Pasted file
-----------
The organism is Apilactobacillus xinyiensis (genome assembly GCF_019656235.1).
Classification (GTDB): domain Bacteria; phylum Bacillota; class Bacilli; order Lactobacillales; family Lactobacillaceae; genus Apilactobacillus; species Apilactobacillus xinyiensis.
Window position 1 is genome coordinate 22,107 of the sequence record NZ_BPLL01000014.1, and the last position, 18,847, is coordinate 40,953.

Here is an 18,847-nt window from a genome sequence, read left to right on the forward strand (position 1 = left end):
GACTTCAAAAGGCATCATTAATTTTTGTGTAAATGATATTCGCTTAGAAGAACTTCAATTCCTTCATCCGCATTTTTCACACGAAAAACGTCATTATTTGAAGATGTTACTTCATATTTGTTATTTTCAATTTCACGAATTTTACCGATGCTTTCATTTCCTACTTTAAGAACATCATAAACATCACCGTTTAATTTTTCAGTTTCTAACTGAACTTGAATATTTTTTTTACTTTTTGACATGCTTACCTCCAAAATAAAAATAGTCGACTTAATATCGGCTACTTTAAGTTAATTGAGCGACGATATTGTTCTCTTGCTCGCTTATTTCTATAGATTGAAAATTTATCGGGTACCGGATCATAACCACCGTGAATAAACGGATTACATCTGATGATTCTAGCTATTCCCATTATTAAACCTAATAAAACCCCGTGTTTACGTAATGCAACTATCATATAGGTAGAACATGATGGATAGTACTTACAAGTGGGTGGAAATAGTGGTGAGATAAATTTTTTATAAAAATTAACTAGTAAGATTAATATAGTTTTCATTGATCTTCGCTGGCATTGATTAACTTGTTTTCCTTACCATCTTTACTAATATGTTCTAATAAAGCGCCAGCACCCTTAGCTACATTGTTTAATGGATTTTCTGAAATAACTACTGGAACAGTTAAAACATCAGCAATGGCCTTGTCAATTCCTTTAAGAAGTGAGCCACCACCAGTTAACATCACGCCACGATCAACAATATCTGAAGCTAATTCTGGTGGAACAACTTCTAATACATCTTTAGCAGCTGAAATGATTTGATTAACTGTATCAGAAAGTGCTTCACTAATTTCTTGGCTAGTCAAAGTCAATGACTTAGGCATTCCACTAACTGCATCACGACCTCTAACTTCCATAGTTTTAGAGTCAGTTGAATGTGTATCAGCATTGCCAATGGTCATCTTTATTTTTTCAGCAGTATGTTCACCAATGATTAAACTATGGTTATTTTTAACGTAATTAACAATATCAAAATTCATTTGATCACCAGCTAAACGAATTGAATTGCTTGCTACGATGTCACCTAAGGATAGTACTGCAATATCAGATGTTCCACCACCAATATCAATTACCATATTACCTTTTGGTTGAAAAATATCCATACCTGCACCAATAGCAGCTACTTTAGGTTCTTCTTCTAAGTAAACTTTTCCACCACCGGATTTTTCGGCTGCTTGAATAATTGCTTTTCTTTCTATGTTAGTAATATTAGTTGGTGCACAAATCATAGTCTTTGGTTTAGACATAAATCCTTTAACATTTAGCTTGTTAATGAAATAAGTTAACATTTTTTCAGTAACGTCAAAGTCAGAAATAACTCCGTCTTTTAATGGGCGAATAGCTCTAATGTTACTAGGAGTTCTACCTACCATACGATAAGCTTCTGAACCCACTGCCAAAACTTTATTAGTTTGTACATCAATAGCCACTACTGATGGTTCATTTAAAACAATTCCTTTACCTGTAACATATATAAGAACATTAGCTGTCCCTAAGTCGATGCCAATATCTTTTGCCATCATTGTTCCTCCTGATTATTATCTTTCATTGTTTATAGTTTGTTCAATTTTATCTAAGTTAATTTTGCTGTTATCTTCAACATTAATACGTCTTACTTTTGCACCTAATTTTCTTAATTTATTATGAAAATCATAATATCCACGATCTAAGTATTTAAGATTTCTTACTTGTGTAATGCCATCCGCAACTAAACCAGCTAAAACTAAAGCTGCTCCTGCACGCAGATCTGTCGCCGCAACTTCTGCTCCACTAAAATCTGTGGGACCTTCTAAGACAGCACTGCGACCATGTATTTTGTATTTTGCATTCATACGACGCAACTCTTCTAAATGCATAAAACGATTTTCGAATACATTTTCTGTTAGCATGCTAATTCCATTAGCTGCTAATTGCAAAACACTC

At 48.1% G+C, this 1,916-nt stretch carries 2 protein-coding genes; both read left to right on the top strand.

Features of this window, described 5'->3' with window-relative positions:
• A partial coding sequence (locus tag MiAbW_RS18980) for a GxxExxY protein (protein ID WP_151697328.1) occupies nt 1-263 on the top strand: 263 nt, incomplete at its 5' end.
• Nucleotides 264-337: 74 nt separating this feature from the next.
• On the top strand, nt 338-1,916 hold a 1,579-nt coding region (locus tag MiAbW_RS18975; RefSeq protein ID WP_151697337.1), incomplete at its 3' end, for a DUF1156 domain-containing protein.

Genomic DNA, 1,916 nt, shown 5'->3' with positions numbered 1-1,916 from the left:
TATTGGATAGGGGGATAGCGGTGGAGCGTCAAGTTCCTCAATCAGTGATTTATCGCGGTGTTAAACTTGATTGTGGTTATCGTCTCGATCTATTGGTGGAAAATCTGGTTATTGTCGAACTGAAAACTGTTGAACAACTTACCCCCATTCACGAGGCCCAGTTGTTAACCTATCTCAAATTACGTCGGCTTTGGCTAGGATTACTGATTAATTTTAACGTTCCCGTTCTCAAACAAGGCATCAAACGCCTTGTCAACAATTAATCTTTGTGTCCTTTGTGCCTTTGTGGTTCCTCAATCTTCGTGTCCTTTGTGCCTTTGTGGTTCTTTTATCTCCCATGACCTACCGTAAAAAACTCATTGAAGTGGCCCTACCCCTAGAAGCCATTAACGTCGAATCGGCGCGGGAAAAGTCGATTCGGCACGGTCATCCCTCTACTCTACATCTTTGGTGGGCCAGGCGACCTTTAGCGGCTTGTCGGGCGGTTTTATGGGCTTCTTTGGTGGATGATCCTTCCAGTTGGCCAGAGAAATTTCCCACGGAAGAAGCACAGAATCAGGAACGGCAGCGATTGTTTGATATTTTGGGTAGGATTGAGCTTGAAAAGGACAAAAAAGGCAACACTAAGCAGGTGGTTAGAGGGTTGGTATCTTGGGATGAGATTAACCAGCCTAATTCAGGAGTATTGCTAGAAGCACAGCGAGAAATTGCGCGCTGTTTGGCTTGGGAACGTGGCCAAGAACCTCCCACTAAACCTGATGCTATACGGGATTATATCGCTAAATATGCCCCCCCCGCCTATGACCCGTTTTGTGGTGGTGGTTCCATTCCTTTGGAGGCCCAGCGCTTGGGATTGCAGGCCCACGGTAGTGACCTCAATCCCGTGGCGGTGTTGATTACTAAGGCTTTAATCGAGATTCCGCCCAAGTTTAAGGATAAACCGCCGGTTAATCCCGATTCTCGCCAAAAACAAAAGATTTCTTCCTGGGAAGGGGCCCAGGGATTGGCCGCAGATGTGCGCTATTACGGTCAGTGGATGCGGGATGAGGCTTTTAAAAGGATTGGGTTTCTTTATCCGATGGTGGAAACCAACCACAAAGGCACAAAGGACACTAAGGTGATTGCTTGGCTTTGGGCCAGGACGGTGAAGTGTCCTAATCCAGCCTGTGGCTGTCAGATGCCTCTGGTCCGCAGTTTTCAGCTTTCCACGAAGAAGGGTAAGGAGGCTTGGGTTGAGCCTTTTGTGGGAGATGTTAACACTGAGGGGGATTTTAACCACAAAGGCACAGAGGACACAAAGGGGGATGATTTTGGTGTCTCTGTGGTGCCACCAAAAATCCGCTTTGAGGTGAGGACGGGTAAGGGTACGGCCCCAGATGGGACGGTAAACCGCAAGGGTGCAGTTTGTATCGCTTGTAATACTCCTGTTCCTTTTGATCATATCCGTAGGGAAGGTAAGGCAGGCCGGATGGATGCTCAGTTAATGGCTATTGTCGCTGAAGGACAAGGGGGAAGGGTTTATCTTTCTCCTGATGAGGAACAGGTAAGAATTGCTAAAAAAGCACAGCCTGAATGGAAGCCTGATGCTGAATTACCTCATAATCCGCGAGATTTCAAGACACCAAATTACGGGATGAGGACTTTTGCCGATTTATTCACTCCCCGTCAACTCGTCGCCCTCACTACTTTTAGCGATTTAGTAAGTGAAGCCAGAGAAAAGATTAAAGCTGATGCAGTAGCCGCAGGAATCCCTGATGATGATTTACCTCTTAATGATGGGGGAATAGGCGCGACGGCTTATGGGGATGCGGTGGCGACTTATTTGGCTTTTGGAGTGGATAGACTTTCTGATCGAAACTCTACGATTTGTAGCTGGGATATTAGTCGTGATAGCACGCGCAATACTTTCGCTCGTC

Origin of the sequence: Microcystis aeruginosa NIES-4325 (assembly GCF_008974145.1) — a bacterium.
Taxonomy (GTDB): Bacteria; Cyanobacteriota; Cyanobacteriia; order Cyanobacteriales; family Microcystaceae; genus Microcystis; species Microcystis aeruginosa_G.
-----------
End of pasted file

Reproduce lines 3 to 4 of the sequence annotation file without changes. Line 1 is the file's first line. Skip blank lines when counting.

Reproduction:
Window position 1 is genome coordinate 22,107 of the sequence record NZ_BPLL01000014.1, and the last position, 18,847, is coordinate 40,953.

Here is an 18,847-nt window from a genome sequence, read left to right on the forward strand (position 1 = left end):